“She did the best with what she knew,” said Kloweit. Earline used to take her children to the Rose Garden and the Natural History Museum across the road. It was free then. The girls recalled taking the bus and spending the whole day there with their mother. Sometimes, their cousins would join; it would be five children and Earline. She would take all five of them on the bus or, if she felt impatient, they would hitch a ride with a stranger.

She was also a mother who instilled the value of family in her children. Payne remembered a time when she excitedly told her mother about her new best friend, to which Earline responded firmly, “If I hear you say another girl that isn’t your sister is your best friend, I’m going to beat your butt. Don’t you ever put another girl above your sister.” It was advice that the daughters still hold close to their hearts.

Earline was clean and put together. Her daughters never saw her use drugs nor were they ever put in jeopardizing positions for the sake of the drugs. She physically harmed only herself in this addiction. “She fell victim to the one foe her arms were too short to defeat,” said Kloweit.

Watkins was just 20 years old when her mother’s life was cut short. She recalled Earline discussing relationships and boys with her when she was only 16, not thinking about such matters yet. At age 45, Watkins still carries the wealth of her mother’s advice, realizing how it continues to be profoundly relevant in her life. “She shared insights with me even before I realized I needed them. I think she had an inkling that she wouldn’t be around to impart them herself,” said Watkins.

The news of their mother’s death brought Payne and Kloweit immense grief. They initially suspected an overdose, only to learn the horrifying manner in which she had died. Payne’s pain still seems palpable. “Why, God, did you have to punish her this harshly?” she asked.

Kloweit shares her frustration. “This she did not deserve,” she said.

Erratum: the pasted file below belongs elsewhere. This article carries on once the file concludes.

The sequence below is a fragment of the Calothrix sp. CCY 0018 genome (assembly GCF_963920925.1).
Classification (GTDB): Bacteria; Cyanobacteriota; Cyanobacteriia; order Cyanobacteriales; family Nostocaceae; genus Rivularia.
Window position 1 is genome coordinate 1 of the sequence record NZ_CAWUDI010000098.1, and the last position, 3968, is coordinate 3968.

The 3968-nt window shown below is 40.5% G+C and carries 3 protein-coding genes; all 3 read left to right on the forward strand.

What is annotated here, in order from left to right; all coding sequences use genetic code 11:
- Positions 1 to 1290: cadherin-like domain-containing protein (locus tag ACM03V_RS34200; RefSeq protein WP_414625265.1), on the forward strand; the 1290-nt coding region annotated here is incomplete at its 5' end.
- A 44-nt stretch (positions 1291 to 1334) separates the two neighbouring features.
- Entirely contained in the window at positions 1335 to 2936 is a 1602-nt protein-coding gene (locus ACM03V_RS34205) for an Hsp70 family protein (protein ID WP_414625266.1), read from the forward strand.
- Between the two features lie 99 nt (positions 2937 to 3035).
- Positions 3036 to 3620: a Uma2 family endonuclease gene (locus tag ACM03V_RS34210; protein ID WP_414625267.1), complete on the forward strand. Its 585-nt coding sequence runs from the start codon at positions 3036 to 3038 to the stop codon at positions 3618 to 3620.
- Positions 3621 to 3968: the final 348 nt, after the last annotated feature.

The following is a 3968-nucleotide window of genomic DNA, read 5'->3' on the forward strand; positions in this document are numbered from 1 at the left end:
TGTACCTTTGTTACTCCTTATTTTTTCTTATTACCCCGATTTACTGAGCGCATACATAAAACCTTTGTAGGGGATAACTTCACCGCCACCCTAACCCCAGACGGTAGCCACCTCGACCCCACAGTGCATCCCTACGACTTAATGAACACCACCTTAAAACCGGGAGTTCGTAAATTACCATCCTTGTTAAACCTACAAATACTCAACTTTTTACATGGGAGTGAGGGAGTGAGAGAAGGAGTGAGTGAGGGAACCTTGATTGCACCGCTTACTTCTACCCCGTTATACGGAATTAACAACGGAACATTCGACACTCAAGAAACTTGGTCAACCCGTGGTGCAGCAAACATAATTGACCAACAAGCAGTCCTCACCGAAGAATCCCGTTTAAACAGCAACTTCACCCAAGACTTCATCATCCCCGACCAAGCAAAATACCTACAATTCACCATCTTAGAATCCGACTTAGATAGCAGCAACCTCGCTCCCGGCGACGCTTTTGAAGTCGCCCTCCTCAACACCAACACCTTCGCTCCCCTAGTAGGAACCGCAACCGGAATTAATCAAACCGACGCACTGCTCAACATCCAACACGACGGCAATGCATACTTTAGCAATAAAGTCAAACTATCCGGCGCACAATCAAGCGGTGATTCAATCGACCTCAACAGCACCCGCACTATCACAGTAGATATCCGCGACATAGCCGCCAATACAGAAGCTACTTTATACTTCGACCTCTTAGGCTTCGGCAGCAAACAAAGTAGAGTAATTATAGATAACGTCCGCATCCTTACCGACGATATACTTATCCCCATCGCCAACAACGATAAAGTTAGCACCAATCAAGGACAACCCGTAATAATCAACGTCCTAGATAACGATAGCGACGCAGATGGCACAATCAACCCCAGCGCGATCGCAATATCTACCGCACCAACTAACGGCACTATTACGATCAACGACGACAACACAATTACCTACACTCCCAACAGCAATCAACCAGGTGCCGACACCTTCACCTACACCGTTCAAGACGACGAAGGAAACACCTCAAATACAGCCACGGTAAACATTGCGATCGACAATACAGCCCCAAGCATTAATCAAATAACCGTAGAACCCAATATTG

Earline’s funeral was a poignant gathering that bore witness to her profound influence on those fortunate enough to know her. “The church was filled with people,” Kawain Payne said, “I remember getting up to say a few last words and scanning the room.” The church overflowed with attendees from all facets of Earline’s life.

Even the fathers of her children, who had led separate lives, came to pay their respects, sitting together to honor her memory. Monique Kloweit remarked, “All the baby daddies came alone and sat together.” Earline’s former junior high teacher attended, underscoring the enduring impression she left on everyone she encountered. Kloweit said, “Earline’s impact was undeniable at that point.”

Earline’s legacy lives on in her family. Earline left behind seven children and six grandchildren. “She won’t be able to tell stories about their grandmother because they never knew her,” Kloweit said. Heartbreakingly, three of the children experienced a life where their mother was trapped by addiction. As Kloweit said, “Whoever took Earline’s life robbed her family of the hope that she would one day get permanently clean and come home.”

The family is tormented by the fact that they may never discover their mother’s killer. Law Enforcement believes they know who did this, but they do not have enough to move forward with prosecution. Earline’s mother died not knowing, as did Earline’s son. “My brother was murdered not knowing who killed his mother,” Kloweit said. “We are not getting any younger.”

From sunrise on July 18, 1952, to sunset on October 27, 1997, Earline’s light shone brightly on earth.  It wasn’t long enough, said her sister Karen.” She didn’t deserve this. We were a loving family, and this loss is a big loss for us,” she said.

Anyone with information on Earline’s case is asked to contact LAPD’s Central Bureau Homicide Division at (213) 486-8700. To remain anonymous and possibly be eligible for a reward, call Crime Stoppers at (800) 222-TIPS.

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Funeral Program

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Image provided by the family of Earline Bagler

Image provided by the family of Earline Bagler

Image provided by the family of Earline Bagler

Image provided by the family of Earline Bagler

Image provided by the family of Earline Bagler